MCVAY ROCK RECREATION SITE

McVAY ROCK RECREATION SITE We get so much pleasure from discovering hidden treasures, it is an easy prediction that McVay Rock State Recreation Site will delight you and be one of the best memories of your visit to Brookings. A Hidden Treasure McVay is a well-hidden...

SURROUNDING AREA

SURROUNDING AREA ROGUE RIVER One of only eight rivers in the U.S. originally designated by congress as a "National Wild and Scenic River", the Rogue River empties into the Pacific in Gold Beach, Oregon. Her headwaters are none other than those of Crater Lake, from...

MT. EMILY BOMBSITE

MT. EMILY BOMB SITE The Southern Oregon, Northern California coast strikes visitors as so beautiful and untouched, they sometimes conclude that the area has somehow escaped history. That conclusion is a real part of the appeal which draws visitors and new residents to...

WHALESHEAD BEACH

WHALESHEAD BEACH Whaleshead Beach is one of the most gorgeous locations along the Oregon Coast. Offshore there is a sea stack that looks like the head of a Whale. The sea stack is cut with a rock channel and when a wave hits it, it spurts a spray that actually looks...

AZALEA PARK

AZALEA PARK Azalea park is a thirty-three acre park containing ancient native azaleas that were growing here when Lewis and Clark wintered on the Oregon Coast in 1805-06. Azalea Park offers active and passive recreational activities. It lies amongst several...

LONE RANCH BEACH

LONE RANCH BEACH Lone Ranch Beach is located 4 and a half miles north of Brookings. Once there, you will take in the collection of sea stack jutting from an ocean whose color changes from hour to hour as the sun, clouds and lighting varies. This part of the Oregon...

CRISSEY FIELD STATE PARK

CRISSEY FIELD STATE PARK Crissey Field State park offers a sandy ocean beach for a peaceful stroll, a run with your dog, surfing and fishing. The picturesque Winchuck River can be accessed via the nature walking trails or the beach access. Native plants, wetlands,...

WINCHUCK RIVER

WINCHUCK RIVER One mile north of the California State Line and six miles south of downtown Brookings, lies the mouth of the southernmost of Oregon's rivers, the Winchuck. The Winchuck courses along the Oregon side of the common border of the two states. Where the...

LOEB PARK

LOEB PARK Just a fifteen minute drive north east of Brookings lies one of the most beautiful areas in Oregon. It runs beside the Chetco River which rises inland and flows fifty leisurely miles down to the Pacific and the Port of Brookings Harbor. The gateway to this...

CHETCO RIVER

CHETCO RIVER Adventures include fishing for Salmon and steelhead; camping, exploring, picnicking, hiking and swimming along the crystal clear Chetco River and into the Kalmiopsis Wilderness. Here are a few of the great areas to explore in the unspoiled beauty of the...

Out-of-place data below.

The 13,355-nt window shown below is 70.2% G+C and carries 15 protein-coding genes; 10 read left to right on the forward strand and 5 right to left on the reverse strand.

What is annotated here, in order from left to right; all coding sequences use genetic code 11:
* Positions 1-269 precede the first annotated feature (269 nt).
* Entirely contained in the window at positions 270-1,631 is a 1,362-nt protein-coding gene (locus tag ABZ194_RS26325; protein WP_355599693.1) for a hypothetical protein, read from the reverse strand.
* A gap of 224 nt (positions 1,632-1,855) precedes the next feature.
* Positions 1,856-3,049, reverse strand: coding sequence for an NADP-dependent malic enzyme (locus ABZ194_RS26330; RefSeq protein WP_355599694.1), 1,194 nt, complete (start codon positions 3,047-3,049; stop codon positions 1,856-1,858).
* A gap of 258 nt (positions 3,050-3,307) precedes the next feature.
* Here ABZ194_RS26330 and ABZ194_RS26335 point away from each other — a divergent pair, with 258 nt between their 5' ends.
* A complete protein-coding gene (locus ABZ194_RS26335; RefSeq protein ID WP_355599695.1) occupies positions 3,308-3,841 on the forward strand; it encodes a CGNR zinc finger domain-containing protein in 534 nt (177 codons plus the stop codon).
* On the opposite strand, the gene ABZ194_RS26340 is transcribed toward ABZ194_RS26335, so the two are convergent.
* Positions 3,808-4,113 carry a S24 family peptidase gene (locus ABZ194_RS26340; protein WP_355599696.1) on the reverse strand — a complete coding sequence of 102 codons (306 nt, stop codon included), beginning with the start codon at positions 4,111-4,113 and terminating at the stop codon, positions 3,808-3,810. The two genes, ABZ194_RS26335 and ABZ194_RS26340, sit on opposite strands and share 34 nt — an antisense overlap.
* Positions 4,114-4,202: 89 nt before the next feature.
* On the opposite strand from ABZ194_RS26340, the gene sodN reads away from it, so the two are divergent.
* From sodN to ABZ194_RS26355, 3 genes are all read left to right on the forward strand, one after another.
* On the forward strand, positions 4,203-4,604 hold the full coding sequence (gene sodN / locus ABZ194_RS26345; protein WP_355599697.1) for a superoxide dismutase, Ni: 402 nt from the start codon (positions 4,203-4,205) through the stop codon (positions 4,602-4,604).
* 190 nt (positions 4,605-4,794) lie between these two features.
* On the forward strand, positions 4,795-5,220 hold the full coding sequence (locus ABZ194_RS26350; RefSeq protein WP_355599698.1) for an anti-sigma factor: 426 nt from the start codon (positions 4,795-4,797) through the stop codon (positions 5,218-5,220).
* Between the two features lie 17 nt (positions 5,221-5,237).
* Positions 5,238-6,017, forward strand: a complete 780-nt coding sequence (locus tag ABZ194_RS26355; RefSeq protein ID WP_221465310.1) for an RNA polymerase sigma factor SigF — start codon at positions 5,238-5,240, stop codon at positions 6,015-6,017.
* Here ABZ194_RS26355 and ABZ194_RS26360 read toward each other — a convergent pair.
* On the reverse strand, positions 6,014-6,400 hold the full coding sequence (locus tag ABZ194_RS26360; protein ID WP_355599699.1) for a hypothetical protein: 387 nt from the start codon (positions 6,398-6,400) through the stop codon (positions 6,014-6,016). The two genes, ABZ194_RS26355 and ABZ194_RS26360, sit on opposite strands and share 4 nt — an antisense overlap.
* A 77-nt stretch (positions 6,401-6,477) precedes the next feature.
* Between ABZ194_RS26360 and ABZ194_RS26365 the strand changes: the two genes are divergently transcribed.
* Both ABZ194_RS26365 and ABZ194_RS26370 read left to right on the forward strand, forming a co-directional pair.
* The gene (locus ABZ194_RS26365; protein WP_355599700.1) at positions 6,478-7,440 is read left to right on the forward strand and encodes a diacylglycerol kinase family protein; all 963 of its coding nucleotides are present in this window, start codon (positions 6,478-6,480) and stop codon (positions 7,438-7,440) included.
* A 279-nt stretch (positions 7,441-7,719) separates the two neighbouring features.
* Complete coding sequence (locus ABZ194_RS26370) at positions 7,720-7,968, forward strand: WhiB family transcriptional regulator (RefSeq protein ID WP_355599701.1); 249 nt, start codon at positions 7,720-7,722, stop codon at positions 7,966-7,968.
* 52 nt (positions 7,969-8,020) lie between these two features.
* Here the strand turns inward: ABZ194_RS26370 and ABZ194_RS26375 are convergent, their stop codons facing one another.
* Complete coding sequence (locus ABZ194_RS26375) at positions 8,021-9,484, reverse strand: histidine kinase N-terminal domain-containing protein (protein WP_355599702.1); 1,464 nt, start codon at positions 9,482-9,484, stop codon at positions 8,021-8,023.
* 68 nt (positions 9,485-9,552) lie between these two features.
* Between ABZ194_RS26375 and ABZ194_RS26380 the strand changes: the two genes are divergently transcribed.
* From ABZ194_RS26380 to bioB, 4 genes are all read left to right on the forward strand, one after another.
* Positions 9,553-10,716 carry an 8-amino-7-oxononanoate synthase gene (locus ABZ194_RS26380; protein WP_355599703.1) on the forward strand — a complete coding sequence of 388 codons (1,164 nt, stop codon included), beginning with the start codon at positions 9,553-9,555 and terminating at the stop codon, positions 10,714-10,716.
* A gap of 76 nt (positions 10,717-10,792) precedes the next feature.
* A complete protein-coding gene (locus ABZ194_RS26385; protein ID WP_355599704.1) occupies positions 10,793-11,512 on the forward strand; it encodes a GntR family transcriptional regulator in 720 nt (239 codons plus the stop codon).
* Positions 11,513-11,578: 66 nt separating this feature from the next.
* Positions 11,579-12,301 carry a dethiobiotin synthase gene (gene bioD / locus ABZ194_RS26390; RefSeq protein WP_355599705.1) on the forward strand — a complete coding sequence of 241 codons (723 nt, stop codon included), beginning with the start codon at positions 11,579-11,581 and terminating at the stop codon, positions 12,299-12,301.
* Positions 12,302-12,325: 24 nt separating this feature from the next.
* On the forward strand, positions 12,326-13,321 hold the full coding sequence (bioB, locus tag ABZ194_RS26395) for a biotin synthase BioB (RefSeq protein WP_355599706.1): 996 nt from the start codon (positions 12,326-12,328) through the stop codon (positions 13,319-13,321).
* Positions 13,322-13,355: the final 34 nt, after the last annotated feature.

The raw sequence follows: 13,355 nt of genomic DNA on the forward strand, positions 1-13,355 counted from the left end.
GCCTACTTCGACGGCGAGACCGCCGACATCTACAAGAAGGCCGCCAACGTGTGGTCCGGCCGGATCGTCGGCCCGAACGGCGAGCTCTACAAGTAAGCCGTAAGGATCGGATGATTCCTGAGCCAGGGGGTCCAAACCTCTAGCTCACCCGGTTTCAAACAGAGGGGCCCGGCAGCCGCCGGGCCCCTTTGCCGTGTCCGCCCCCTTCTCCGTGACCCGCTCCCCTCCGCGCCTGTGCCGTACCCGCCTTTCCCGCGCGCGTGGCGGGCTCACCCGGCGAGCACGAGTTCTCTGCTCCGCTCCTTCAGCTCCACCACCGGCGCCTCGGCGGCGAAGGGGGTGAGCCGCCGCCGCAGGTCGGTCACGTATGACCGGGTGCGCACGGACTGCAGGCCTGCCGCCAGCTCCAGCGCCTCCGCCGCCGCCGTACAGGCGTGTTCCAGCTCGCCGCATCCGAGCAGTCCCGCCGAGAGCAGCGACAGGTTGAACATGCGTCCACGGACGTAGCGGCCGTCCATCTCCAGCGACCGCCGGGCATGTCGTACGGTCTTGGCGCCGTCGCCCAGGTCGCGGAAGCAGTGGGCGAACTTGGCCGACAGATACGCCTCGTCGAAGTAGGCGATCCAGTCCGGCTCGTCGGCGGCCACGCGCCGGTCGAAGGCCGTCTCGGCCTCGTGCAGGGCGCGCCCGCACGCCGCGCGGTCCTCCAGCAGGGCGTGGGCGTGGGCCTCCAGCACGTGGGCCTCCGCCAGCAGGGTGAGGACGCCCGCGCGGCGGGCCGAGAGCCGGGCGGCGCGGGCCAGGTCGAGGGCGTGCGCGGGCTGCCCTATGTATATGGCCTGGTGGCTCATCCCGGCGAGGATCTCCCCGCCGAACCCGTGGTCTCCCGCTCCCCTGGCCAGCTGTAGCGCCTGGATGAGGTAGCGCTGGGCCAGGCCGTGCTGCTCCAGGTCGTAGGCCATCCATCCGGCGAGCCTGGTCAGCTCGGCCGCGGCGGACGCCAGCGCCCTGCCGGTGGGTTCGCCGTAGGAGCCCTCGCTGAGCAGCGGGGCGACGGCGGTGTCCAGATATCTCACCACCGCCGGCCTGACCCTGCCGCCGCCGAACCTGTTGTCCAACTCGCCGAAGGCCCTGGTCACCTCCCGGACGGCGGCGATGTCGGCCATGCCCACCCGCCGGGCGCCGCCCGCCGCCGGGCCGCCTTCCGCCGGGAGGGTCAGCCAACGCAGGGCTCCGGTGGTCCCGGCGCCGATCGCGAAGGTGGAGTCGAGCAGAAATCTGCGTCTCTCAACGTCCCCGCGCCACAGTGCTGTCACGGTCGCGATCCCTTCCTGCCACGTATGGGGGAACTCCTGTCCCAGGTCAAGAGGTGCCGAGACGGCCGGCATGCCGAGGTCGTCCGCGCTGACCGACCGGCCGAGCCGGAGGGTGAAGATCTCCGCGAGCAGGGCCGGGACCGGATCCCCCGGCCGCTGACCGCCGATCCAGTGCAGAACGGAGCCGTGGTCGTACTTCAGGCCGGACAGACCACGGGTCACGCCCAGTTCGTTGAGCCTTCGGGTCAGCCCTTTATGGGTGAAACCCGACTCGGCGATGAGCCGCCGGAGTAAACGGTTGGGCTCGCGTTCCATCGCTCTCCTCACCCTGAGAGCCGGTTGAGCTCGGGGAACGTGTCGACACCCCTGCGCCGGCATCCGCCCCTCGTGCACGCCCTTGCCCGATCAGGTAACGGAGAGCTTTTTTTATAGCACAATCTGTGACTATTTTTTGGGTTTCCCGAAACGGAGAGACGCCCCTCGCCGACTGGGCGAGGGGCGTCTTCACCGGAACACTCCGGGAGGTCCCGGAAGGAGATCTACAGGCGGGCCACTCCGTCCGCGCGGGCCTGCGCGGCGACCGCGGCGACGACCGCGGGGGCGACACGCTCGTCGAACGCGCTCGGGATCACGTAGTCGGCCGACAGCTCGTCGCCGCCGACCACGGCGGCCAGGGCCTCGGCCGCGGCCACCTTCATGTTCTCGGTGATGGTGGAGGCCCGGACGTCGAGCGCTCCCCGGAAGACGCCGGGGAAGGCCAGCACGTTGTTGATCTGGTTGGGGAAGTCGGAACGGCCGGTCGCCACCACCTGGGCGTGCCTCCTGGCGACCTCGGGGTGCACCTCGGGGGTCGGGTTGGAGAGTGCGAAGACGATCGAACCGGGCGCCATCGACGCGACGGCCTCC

MT. EMILY BOMB SITE

The Southern Oregon, Northern California coast strikes visitors as so beautiful and untouched, they sometimes conclude that the area has somehow escaped history. That conclusion is a real part of the appeal which draws visitors and new residents to the area. This locality, however, has played its part in the violent events of a larger world.

The Bombing

Sixteen miles east of Brookings, Oregon, is the site of the first bombing of the mainland United States by enemy aircraft. Just before dawn on September ninth, 1942, a Japanese submarine surfaced twenty-five miles off Cape Blanco near Port Orford, Oregon. The submarine contained a tiny, modified Zero fighter plane that could be launched by a catapult. Loaded with two 170 pound incendiary bombs, the plane headed south. The bombs were dropped on the slopes of Wheeler Ridge on the sides of Mt Emily with the hope of starting a forest fire that would weaken the war resolve of the United States. Due to wet conditions that fall, the small fire was easily controlled. Today that event and location are commemorated at the Mt. Emily Bombsite Trail, a two mile stretch with redwoods near the beginning and fire-dependent species such as knobcone pine and manzanita along the whole walk.

Let’s Take A Hike

To reach the trail drive up the Chetco South Bank Road which begins at the south end of the Chetco River Bridge for about eight miles to Mt. Emily Road.

At the fork, take Wheeler Creek Road. There will be a sign that says “Bombsite”.

Drive around to the east side of Mt. Emily and up to the trailhead. The trail will take you up and up through dense forest past benches provided if you want to rest. The hiking trail continues one half mile to the top and affords a fine view of mountains and coastline.

A spot approximately a mile and a quarter along the trail marks the bombed site. This trail is a portion of a self-guided forest ecology walking and driving tour.

Get The Rest Of The Story

Before or after you visit the bombsite, visit the Chetco Community Library on Alder Street two blocks west of Chetco Avenue on the south end of Brookings. There you will get the rest of the Japanese bombing story. The library contains a four hundred year old Samurai sword which belonged to the family of the officer who piloted the Japanese plane. That very sword was carried by the pilot during the 1942 bombing run and throughout the war. In 1962 it was given to the city by the pilot as a pledge of peace and friendship. Since 1995 the sword has rested in a specially built display case at the library.

Mt. Emily Bombsite

MCVAY ROCK RECREATION SITE
SURROUNDING AREA